A lot or a little?
The parents' guide to what's in this book.
What parents need to know
Parents need to know that You Know Me Well is a dual-point-of-view realistic novel written by acclaimed LGBTQ authors Nina LaCour and David Levithan about a gay junior and a lesbian senior who become fast friends the last week of school. Although the emphasis is on the protagonists' platonic friendship, they each have romantic relationships causing them trouble. There's a smattering of strong language (including "f--k" and "s--t") and several references to passionate kisses, friends who fool around and have had sex but remain "just friends," hooking up with new people, and loss of virginity, but none of it is graphic or crude. The books contains positive messages about LGBTQ youth and how support and friendship are necessary for teens to feel safe coming out. There are also messages about gap years, college, travel, and open communication between friends and between older kids and their parents.
What's the story?
Told in two points of view, YOU KNOW ME WELL is the story of Bay Area teens Mark and Kate, who've sat next to each other in calculus for an entire year but don't know each other until one fateful night when they both happen to be partying in San Francisco the week leading up to the annual Pride parade. Mark and Kate are both gay and in romantic dilemmas. He's out but in love with his best friend/secret friend-with-benefits Ryan, who seems to crave a hookup with someone else even though Mark is quite obviously in love with him. Meanwhile, Kate ditches a long-awaited meet-up with the object of her affection, Violet, the worldly and beautiful bisexual cousin of Kate's best friend. Kate spots Mark at a gay bar where he's competing in an underwear modeling dance-off, and the two connect nearly instantaneously. After an evening of adventure and heartbreak, Kate and Mark help each other navigate the last week of school, romantic possibilities and realizations, and even major decisions about the future.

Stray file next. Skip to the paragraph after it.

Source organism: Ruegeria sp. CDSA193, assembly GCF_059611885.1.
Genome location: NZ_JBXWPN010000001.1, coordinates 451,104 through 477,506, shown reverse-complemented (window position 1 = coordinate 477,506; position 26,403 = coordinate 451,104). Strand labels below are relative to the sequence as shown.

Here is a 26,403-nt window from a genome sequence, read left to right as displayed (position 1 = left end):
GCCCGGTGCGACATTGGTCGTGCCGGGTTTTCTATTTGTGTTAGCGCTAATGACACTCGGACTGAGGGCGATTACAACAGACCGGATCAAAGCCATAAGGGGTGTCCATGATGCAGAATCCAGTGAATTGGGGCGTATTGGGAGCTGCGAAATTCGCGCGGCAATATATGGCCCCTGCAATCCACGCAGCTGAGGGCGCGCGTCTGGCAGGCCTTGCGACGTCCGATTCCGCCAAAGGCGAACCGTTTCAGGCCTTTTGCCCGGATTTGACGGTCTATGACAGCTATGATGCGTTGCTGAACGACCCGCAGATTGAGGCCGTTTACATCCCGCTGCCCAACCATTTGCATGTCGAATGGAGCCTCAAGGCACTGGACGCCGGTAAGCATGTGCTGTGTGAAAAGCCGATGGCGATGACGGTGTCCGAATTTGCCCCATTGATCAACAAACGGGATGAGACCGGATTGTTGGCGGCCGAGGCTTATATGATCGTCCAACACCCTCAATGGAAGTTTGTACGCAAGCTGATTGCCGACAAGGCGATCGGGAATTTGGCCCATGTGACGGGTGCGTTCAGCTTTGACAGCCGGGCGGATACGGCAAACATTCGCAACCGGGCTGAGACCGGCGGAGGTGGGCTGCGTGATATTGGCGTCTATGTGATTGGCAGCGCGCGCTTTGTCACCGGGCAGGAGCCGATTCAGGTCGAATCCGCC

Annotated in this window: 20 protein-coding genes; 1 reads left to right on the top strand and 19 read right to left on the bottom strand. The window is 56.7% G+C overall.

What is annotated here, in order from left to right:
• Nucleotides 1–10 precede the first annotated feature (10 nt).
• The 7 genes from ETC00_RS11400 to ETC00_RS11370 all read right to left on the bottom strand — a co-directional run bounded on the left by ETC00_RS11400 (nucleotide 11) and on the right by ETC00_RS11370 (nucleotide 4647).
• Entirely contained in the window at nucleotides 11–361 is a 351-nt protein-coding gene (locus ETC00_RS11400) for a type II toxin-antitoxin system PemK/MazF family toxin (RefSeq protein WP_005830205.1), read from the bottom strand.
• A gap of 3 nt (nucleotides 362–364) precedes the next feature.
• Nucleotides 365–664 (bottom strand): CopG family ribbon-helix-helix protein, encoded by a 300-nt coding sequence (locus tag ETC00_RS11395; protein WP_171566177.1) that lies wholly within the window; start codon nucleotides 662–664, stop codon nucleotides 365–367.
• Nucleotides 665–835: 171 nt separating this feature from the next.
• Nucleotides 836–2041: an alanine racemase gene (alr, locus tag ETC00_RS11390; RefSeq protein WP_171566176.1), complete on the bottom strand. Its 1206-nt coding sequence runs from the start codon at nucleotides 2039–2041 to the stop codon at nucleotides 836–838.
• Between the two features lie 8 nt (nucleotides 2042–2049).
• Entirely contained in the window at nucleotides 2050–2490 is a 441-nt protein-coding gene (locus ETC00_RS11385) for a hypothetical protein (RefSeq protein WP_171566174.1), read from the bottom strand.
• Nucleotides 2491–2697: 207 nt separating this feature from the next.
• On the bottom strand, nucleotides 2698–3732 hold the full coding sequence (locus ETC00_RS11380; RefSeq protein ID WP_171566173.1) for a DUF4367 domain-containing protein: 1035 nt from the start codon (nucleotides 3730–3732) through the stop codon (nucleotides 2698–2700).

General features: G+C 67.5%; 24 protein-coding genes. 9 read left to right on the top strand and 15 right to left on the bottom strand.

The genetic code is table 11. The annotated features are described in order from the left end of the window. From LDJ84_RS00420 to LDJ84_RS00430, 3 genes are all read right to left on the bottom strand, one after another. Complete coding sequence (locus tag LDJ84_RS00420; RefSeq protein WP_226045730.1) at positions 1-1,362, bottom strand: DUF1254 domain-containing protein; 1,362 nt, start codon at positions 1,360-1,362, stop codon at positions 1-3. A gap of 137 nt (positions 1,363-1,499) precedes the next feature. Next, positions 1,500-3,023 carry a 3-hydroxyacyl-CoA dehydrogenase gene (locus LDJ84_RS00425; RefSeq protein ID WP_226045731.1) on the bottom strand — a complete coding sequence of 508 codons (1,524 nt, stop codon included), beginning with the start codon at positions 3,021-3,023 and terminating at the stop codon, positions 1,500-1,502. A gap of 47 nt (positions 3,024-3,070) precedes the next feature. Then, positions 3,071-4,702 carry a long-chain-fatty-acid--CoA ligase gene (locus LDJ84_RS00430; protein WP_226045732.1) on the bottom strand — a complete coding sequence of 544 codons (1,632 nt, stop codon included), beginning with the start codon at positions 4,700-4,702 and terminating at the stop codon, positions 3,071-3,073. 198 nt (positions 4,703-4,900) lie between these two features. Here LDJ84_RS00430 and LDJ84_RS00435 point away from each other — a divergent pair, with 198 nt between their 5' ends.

Is it any good?
LaCour and Levithan's compelling if occasionally implausible story focuses on the beautiful relationship between two gay teens who are in the right place on a night they each need a friend. Both authors are gay, and it's the first time Levithan has partnered with a writer for a book where both protagonists are gay. Kate and Mark's instant connection might seem unlikely to some readers, but it makes perfect sense given their individual journeys that they would discover a kindred spirit in the other. Both are desperate for love but unsure if they've found a true version of it: Mark can't see beyond his complicated secretly physical relationship with BFF Ryan, and Kate worries the "real" Violet won't live up to her idealized vision of her.
Since visual artist Kate and baseball player Mark's adventures are set against the backdrop of San Francisco Pride, the book is particularly appropriate for readers looking for strong LGBTQ themes and characters. But the story is universal, too -- the main characters might already know they're gay, but there's still plenty up in the air. They're still dealing with romantic insecurities, confusion over their futures, and issues with their other friends (most of whom are also gay, since particularly in Kate's case, coming out in eighth grade meant becoming a beacon to the other queer kids). Two secondary characters seem a bit too perfect (Violet is nearly unbelievably sophisticated, and Ryan's new suitor is ridiculously perfect, with his trifecta of looks, smarts, and humanitarianism), but otherwise this is a touching and relevant tale about friendship and love.
Talk to your kids about ...
Families can talk about dual point-of-view books written by two authors. Why are they so popular? Is it obvious they're written by more than one author? What's appealing about co-authored stories?
The majority of main characters in this book are LGBTQ, but the themes are universal. Why is it important to read about characters unlike yourself? Why is it powerful to read about characters who are like yourself when you're in a minority community?
Is Mark and Kate's fast friendship believable? What are some other books in which the characters fall into friendship or even love rather quickly? Is it more authentic for people to connect platonically or romantically over the course of a short time?
- Authors: Nina LaCour, David Levithan
- Genre: Contemporary Fiction
- Topics: Arts and Dance, Friendship, High School
- Book type: Fiction
- Publisher: St. Martin's Griffin
- Publication date: June 7, 2016
- Publisher's recommended age(s): 14 - 18
- Available on: Nook, Audiobook (unabridged), Hardback, iBooks, Kindle
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